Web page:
Smart Card Laggards

By Adrian Lane

The US is playing ‘catchup’ in contactless security. The US lags in smart identity card technology adoption. We lag in payment card security. It’s frustrating for Americans to travel in Europe. We have rudimentary ePassport technology, and it has been almost a decade since the first draft of the HSPD-12 PIV standards. We’re behind. We are laggards.

And I say “So what?”

When it comes to smart card adoption, the US is not even in the race. Citizen ID, government employee ID, ePassports, first responder cards, Chip and PIN payment cards, whatever – we are in no hurry. And I am not at all convinced we should be in many cases. Credit card fraud rates in the US are not much higher than Europe’s. Sure, it’s still pretty easy to ‘skim’ credit cards – but not enough to rework the entire payment infrastructure to accommodate Chip & PIN systems. Are people breaching the security of federal buildings due to the lack of advanced PIV cards? How many terrorist attacks on RFID systems have you seen? Many of the efforts are technology for the sake of technology. You’re getting new technology, at 10 times the cost, for only slightly better security. Like those motorized paper towel dispensers or automated Japanese toilets – sometimes technology was not a necessary solution.

I am amused that smart card, ePassport, National ID, and PIV vendors market their products as benefits to the consumer. Do you know anyone who thinks their life would be better if they had a smart national ID card? Me either. And the only time I have even heard about problems around the lack of EMV (Europay-Mastercard-Visa alliance) smart cards is in the last few months for US travelers in Europe. Even then there are plenty of solutions if you plan ahead. The noise on this subject seems to be coming from the SmartCard alliance and associated organizations – not from consumers, merchants, or even the payment card industry.

It’s not that we lack the technology, it’s that we lag in deployment of the security technologies. So why is that? Because there is not enough financial justification for the expense. It would cost billions to swap merchant payment terminals, and possibly billions to issue new cards, given the investment in back-end personalization and issuance systems to produce the cards. The fact that many of the security problems have been mitigated with fraud detection and other forms of authentication offsets the need for these smart token systems. It’s a classic security vs. business tradeoff. Do we really really need Chip and PIN in the US? Will it keep us more secure? Will it drop credit card fraud enough to offset the cost of replacing the infrastructure? Does it reduce merchant liability? Are RFID systems really being hacked for fun and profit? Not enough to warrant adoption today, at least.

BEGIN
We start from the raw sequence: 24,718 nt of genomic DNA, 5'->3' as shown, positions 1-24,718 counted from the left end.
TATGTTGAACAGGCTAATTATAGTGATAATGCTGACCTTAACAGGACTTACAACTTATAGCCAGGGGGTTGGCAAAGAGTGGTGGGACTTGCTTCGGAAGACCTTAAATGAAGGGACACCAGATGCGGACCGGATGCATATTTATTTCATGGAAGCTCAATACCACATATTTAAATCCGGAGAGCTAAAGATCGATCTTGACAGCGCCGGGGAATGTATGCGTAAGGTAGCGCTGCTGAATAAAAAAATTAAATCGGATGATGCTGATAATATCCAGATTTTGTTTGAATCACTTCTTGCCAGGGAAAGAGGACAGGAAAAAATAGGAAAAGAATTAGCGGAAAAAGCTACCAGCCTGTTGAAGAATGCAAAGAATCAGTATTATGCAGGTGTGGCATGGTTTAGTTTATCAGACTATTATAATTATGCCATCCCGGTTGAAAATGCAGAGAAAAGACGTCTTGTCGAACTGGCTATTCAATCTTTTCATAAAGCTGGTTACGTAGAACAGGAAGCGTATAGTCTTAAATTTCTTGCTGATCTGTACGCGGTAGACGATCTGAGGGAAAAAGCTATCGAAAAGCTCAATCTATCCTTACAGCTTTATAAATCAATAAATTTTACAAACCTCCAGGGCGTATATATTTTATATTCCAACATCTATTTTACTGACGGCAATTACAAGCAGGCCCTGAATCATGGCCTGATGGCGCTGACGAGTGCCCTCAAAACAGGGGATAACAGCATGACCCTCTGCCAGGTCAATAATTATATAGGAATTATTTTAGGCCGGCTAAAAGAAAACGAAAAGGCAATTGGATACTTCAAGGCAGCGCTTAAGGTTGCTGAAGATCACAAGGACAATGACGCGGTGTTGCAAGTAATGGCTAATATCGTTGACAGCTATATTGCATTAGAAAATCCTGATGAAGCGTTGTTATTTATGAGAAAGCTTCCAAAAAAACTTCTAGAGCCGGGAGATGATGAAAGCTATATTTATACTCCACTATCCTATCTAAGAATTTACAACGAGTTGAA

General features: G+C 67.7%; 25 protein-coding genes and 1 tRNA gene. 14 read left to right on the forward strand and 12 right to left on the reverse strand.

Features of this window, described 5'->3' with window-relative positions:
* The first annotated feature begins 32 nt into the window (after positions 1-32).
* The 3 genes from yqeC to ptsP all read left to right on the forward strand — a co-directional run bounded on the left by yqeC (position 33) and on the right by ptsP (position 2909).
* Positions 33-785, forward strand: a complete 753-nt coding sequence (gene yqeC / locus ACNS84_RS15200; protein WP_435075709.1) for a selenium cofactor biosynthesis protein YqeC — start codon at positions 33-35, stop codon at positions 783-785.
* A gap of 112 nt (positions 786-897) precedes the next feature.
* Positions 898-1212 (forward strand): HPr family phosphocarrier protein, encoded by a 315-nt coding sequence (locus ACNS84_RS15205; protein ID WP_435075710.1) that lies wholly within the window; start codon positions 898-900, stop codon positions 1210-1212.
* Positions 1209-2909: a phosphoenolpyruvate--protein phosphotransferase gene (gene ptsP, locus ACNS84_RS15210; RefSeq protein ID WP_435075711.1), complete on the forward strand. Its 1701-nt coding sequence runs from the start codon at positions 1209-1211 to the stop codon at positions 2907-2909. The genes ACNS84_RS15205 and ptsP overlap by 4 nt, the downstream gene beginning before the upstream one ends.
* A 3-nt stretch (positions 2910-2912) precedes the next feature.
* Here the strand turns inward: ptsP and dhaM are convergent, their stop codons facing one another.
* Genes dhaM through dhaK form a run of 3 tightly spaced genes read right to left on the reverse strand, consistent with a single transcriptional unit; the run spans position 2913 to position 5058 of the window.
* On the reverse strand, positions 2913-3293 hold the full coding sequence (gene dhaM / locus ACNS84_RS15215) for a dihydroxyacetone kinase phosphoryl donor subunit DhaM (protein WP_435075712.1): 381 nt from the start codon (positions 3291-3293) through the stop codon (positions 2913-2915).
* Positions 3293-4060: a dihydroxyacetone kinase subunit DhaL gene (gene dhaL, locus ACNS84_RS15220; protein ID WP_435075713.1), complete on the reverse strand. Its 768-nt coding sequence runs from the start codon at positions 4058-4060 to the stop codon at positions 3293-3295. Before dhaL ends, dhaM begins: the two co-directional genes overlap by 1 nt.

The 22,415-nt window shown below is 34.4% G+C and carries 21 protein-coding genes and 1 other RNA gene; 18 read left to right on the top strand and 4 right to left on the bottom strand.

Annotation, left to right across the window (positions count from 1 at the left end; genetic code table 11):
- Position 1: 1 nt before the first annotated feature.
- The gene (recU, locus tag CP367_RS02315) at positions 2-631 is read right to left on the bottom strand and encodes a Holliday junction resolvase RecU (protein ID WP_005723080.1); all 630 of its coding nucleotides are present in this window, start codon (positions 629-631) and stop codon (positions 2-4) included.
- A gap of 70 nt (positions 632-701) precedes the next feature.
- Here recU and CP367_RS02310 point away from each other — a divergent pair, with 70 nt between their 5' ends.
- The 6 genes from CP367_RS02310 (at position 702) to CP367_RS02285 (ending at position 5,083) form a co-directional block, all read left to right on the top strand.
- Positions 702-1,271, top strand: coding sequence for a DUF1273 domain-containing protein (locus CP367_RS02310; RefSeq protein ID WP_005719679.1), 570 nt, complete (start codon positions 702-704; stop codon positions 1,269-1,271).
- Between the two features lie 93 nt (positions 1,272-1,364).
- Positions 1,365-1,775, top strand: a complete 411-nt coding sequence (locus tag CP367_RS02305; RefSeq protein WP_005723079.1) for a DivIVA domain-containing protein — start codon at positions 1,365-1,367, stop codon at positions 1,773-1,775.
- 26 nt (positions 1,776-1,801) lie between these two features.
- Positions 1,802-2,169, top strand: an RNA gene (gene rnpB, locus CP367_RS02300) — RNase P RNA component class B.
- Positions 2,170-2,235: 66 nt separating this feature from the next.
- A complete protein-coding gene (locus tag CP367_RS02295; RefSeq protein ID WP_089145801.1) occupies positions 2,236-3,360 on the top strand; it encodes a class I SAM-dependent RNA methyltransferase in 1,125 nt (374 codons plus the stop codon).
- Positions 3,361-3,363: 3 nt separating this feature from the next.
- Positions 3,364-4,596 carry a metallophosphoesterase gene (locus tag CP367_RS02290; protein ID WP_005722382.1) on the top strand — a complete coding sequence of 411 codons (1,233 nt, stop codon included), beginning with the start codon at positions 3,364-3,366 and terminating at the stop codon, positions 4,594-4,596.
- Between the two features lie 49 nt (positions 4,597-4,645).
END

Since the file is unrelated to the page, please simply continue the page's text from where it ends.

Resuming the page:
Ultimately we’ll see smart cards with increasing frequency as things like multi-app EMV cards offer more business opportunities, but the motivator will not be security.

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Fraud rates involving payment cards may be low, but it would be a good idea to get this technology in places where new technology is being put in. Probably healthcare and medical systems in the US.

One problem with fraud related to RFID is vehicle theft—and this exists both in Europe and the US in large enough amounts to start doing things differently. If we could focus more attention on security there, then we might be able to reap the use/abuse case benefits and effectiveness that comes out of it later—when we do need stronger payment and identification systems.

By Andre Gironda

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